Stanthorpe, a rural town of 4200 people, is in elevated 'granite belt' country near the New South Wales border, 170 km south-west of central Brisbane. One of the coolest places within easy reach of Brisbane, over the last 30 years both wineries and purpose-built guest houses have been added to the landscape. Situated on a minor stream known as Quart Pot Creek, it was originally known by that name. When tin was discovered there in the 1850s the name was changed to Stannum (Latin for tin), and finally to Stanthorpe in 1872, a blending of the previous name and the middle English 'thorp', meaning village.
Although explored by Allan Cunningham in 1828, the country around Stanthorpe was not occupied by pastoralists until the early 1840s. Farm selectors entered the area in the late 1860s, but it was the Pioneer Tin Mining Company, which started mining at Stanthorpe in 1872, that put the place on the map. The richness of the ore bodies attracted many self-employed miners, and very soon a school (1874), Church of England, Catholic and Presbyterian churches and numerous hotels were opened. Most were of timber, clad with bark. Tin prices were strong for a few years, but by 1876 they had more than halved from their peak. Thereafter there were intermittent booms.
The building of the railway line through Stanthorpe provided miners with substitute employment during 1881-83, but it was orcharding that provided a sustained economy for the town. A Catholic priest Jerome Devadi and Robert Hoggan of Lyra, south of Stanthorpe, experimented with fruit varieties and encouraged orcharding. Summer vegetable growing (when it was too hot at lower levels) was also profitable. Pome fruits were extensively grown, but so were stone fruits, grapes and tobacco. A Border Agricultural, Horticultural and Mining society was formed in 1875. In 1903 Stanthorpe was described in the Australian Handbook:
After World War I soldiers with tuberculosis were treated at Stanthorpe's Repatriation Sanitorium. Discharged servicemen were also settled on orchard blocks west of Stanthorpe, and villages taking their names from battlefields of the Western Front, such as Pozieres, Passchendale and Bapaume, were created. A branch line passing through them was opened in 1920, ending at Amiens. Both Stanthorpe shire and the town had sharp increases in population. The town had two fruit processing plants, the co-operative jam and preserving factory opening in 1922.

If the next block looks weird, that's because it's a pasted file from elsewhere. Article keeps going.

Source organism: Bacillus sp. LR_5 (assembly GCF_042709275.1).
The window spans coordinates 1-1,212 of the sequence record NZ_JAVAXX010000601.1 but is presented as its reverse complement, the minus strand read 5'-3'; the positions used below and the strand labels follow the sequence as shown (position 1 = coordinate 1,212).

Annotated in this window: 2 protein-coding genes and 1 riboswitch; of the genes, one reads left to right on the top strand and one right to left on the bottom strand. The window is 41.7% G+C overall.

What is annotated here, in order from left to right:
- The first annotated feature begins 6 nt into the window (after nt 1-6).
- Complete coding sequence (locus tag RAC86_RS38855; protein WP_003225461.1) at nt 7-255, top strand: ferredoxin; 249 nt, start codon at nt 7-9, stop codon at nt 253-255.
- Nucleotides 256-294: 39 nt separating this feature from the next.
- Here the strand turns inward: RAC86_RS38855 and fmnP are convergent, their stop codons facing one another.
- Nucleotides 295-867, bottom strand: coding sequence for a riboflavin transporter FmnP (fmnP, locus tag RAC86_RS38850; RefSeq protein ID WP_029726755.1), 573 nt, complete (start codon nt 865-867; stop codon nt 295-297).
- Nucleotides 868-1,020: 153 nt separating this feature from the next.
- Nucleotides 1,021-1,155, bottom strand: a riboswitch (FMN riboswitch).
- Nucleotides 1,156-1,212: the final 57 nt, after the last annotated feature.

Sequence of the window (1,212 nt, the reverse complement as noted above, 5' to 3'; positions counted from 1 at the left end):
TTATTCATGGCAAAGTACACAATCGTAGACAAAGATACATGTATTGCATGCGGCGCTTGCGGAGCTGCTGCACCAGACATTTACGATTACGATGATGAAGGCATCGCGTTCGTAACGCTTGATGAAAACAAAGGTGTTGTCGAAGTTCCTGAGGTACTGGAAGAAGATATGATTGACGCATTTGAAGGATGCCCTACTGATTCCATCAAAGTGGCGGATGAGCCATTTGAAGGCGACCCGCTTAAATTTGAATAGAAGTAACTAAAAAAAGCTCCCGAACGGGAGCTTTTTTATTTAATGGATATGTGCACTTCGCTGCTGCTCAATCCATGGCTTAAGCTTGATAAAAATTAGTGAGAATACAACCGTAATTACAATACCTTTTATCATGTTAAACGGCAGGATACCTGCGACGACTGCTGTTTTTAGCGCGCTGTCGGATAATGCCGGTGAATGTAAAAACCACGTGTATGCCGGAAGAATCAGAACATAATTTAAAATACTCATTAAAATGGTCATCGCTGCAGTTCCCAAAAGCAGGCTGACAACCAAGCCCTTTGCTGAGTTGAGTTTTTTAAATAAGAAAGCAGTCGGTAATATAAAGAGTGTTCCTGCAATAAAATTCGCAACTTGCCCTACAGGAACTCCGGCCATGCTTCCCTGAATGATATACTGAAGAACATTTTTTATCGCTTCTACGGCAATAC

Stanthorpe's role as Queenland's non-tropical fruit production centre kept the Amiens branch line running until 1974. Soon after a small wine-growing industry blossomed, and by 2000 there were about 40 local wineries in the shire. Stanthorpe gained a gourmet reputation, stimulating local tourism. Of the six hotels listed by Pugh's directory in 1924, four continued in 2008. The Central Hotel (1908) is heritage-listed.
Stanthorpe's population steadily increased after World War II. Its water supply dam on Quart Pot Creek and the aerodrome were opened in 1954. It has a shopping centre, State primary (1874) and secondary (1961) schools, and Catholic primary (1875) and secondary schools, a hospital, numerous churches, a theatre and an art gallery. The post office (1901), an eye-catching Arts and Crafts building with a clock tower, is listed on the Australian heritage register. A heritage museum (1974) is near the showground. There is an arts festival each February. Recreation facilities include a golf course, a bowls club, a sports complex and a linear park along Quart Pot Creek. A racecourse is 2 km west of the town. Further afield there are Girraween and Sundown National Parks, and Passchendale State Forest. Stanthorpe's census populations have been:
Jean Harslett and Mervyn Royle, They came to a plateau: the Stanthorpe saga, Stanthorpe, International Colour Productions, 1980